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Updated by selectivemutismfoundationfl on Mar 04, 2021
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Selective Mutism Foundation, Inc.

“Sue Newman, Co-Founder/Director of the Selective Mutism Foundation, Inc., was a major resource in the work of the renaming of the disorder, Elective Mutism, for the DSM-IV. We held meetings to discuss the views of parents with a child suffering from the disorder.

Finding the Best Support for Your Kids With Selective Mutism

Kids need to start developing their social skills early in life. With excellent communication, negotiation, and other social skills, they’ll be able to cultivate great relationships, be it in their personal or professional life. But have you noticed your kids having some awkward speechless moments when in the midst of people they don’t know? Are they chatty at home but unable to participate well at school? If yes, it’s possible that your kids are experiencing Selective Mutism.

Childhood Mutism in Tamarac, Florida

Selective Mutism Foundation, Inc. understands that during this pandemic, as parents, you struggle to balance work, child care, and self-care while keeping your worries at bay. It is especially hard for those with children with selective mutism or social anxiety disorder.

Braving the Quarantine through Video Sessions

Helping as many people as we can to support a child with selective mutism and/or social anxiety amid quarantine, and the closure of various establishments including schools is something we are passionate about. We at Selective Mutism Foundation, Inc., a public service organization in Florida, believe that the youth can continue to brave their speaking goals with the help of technology.

Selective Mutism in Adults: Symptoms and Ways to Communicate

Selective mutism is characterized as a severe anxiety disorder wherein an individual that is normally capable of speech is unable to talk in specific situations or to certain individuals. Also called situational mutism, the disorder commonly co-exists with a social anxiety disorder and begins during childhood. When left untreated, the disorder can persist into adulthood.

Treatment Options for Adults With Selective Mutism

Selective mutism is a complex and rare anxiety disorder that affects a person’s ability to speak in specific social situations. Usually developed during childhood, selective mutism can continue into adulthood. As a public service organization in Florida with a focus on selective mutism, we understand how debilitating it can be for adults. Likewise, this month’s blog will discuss the treatment options available for adults with selective mutism:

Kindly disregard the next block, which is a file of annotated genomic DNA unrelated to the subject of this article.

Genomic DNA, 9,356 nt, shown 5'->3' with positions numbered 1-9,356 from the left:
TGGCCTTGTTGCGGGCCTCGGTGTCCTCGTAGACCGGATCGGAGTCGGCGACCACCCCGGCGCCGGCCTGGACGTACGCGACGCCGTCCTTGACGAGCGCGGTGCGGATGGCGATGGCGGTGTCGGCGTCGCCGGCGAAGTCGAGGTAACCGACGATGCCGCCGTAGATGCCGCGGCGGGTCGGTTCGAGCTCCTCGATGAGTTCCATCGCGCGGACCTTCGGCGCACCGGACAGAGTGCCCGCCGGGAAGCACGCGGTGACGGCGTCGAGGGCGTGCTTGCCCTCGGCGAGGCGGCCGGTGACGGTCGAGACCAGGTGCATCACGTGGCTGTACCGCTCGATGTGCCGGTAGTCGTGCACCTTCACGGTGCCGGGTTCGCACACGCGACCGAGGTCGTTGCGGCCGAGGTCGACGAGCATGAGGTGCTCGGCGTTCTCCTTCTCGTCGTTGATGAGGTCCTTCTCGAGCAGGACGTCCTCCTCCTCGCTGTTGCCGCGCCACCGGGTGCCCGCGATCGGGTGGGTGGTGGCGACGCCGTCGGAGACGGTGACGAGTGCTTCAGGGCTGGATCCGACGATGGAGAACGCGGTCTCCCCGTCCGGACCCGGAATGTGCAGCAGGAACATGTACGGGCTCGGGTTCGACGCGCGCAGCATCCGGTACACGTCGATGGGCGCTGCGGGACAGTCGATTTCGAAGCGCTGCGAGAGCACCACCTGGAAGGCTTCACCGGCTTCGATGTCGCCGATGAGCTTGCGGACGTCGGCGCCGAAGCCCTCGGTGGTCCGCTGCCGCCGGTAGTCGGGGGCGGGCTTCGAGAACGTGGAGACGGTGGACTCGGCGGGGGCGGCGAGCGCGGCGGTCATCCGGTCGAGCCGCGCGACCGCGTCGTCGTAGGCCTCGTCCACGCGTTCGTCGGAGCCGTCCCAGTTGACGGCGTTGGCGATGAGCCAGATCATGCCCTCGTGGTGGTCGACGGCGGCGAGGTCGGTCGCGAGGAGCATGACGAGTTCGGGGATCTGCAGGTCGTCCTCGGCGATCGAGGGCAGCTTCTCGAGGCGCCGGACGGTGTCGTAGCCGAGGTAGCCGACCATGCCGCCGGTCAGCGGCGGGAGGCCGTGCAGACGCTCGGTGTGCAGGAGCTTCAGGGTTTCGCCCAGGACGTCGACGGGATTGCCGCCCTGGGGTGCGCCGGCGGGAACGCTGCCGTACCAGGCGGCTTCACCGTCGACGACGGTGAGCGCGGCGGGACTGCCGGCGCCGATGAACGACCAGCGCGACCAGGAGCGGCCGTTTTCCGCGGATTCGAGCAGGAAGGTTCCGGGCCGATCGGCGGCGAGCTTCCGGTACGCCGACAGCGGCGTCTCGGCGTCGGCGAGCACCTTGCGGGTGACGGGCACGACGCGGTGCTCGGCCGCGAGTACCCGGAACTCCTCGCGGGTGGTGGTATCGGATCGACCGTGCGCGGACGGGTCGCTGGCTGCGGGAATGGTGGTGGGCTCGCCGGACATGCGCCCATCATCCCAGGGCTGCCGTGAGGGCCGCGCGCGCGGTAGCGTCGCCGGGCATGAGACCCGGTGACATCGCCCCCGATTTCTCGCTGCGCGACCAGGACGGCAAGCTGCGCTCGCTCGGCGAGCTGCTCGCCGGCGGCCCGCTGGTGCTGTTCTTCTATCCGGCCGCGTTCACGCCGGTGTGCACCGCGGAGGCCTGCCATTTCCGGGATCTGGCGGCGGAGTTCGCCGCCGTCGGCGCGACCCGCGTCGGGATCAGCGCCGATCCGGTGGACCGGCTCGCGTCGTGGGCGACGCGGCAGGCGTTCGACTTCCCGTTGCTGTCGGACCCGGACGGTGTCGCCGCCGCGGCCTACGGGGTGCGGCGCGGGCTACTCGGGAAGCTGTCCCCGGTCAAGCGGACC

What Life Is Like for Adults with Selective Mutism

Selective Mutism (SM) is usually associated with children because the symptoms usually start to manifest among this age group. However, little is said about adults suffering from this disorder who live a daily life of paradox—wanting to talk to people outside their comfort but extremely afraid to. A non-profit organization in Tamarac, Florida knows how much SM cannot just go away on its own. Almost always, untreated children with selective mutism continue to be so throughout adulthood.

Allow SM Kids to Communicate in Any Way Possible

Children with selective mutism do not initiate or respond when spoken to by others in a social setting because of their anxiety. However, these children can communicate clearly and effectively when they are in an environment that’s secure, comfortable, and calm for them.

What Are Myths About Selective Mutism?

Children with SM are often mistaken for other things, and parents who first encounter it may believe some misconceptions. Being a public service organization in Florida advocating for selective mutism, we give you the common misconceptions some people (or maybe even you) may have about SM:

What Makes a Research Ethical?

Often, research raises ethical concerns, especially when humans or animals are involved. For years, we have debated the parameters of ethics and its applications. For instance, during scientific experiments, ethical standards generally entail what is socially acceptable or not. But where do we draw the line? What makes research ethical?

How to Deal with Selective Mutism in the Classroom

One of the common mistakes of teachers about a child with selective mutism is thinking that he or she is just acting up by not participating or speaking. As a non-profit organization in Tamarac, Florida, we need to ensure that every child feels welcome and comfortable at the school.

How Pets Benefit a Child with Selective Mutism

There has been a lot of mystery revolving around selective mutism. Often, a person with this kind of disorder is misunderstood as a snob, shy, or downright rude. This is wrong. Selective mutism is an anxiety disorder that affects approximately 1 in 140 children, which hinders them from speaking freely in certain situations.